I’ve noticed that one of my desktops, is considerably faster than the other one, even though it has much less RAM.  So, I wanted to stress test the machines, and get some real numbers.
Read the rest of this entry »


System Performance: Cobol Versus Database

October 7, 2010

More Architecture Mistakes To Avoid, Database Design Mistakes To Avoid, Tuning

When I started working with Oracle, I helped to replace a Cobol system. For a while, the company systems ran half on Cobol, and half on Oracle.  The Oracle 7 system was pretty slow then.  After the cold backups had run overnight, it was not unusual in the morning to see a query against a 700K row table take about 30 seconds.

I was asked to write a C program that only interfaced with the Cobol flat files, and read Cobol transaction records.  Each transaction was stored in multiple rows, and given repeating groups of records, could vary in size from a few rows, to dozens of rows.  The files contained about 700K to 800K rows altogether.  The program grabbed information out of the multiple lines, tallied the numbers up, and output one line of summary. Lots of IF statements, and loops.  About 800 lines of code.

I expected this program to take at least 30 seconds, given that database queries to similar size tables took that long, and that there was so much logic and so many lines of code.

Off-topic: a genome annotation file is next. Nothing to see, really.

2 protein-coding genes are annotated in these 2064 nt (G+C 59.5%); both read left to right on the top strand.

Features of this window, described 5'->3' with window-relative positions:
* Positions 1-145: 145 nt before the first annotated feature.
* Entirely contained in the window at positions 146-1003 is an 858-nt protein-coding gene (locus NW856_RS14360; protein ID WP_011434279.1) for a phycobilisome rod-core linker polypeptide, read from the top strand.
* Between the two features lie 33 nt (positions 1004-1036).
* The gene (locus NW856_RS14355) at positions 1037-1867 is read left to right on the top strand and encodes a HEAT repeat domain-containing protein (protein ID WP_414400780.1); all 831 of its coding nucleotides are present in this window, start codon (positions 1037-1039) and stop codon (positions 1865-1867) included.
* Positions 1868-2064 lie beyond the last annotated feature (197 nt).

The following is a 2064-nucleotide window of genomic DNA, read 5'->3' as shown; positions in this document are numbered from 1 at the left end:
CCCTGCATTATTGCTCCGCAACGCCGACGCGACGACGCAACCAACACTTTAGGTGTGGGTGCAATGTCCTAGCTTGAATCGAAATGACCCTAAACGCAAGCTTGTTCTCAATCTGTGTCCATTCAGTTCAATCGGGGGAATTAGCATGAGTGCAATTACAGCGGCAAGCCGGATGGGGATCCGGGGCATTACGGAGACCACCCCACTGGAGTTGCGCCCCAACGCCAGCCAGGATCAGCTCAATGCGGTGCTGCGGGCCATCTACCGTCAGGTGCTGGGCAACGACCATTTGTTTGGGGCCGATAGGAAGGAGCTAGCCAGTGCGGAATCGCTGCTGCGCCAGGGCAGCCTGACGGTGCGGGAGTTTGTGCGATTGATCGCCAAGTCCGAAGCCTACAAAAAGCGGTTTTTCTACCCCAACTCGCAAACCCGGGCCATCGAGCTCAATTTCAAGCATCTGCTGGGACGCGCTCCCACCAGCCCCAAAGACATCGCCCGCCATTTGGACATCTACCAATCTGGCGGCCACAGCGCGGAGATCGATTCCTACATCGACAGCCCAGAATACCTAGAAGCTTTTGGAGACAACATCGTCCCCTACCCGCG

In fact, the program ran in about 5 seconds!  I was really surprised.

But when you think of it, it should be obvious that Read the rest of this entry »


MUCK – Massively Unified Code-Key, Generic Three Table Data Model

September 21, 2010

Another Database Design Mistake To Avoid.   Actually, one of the worst DB design mistakes you can make.

One of the worst things you can do to a database system is to make a generic data model of three tables for the whole system. A variation is to use three tables to combine multiple lookup tables into one.

Instead of standard tables and columns, three tables are used for everything.

One table each for:
entity/table
attribute/column/field
values of the data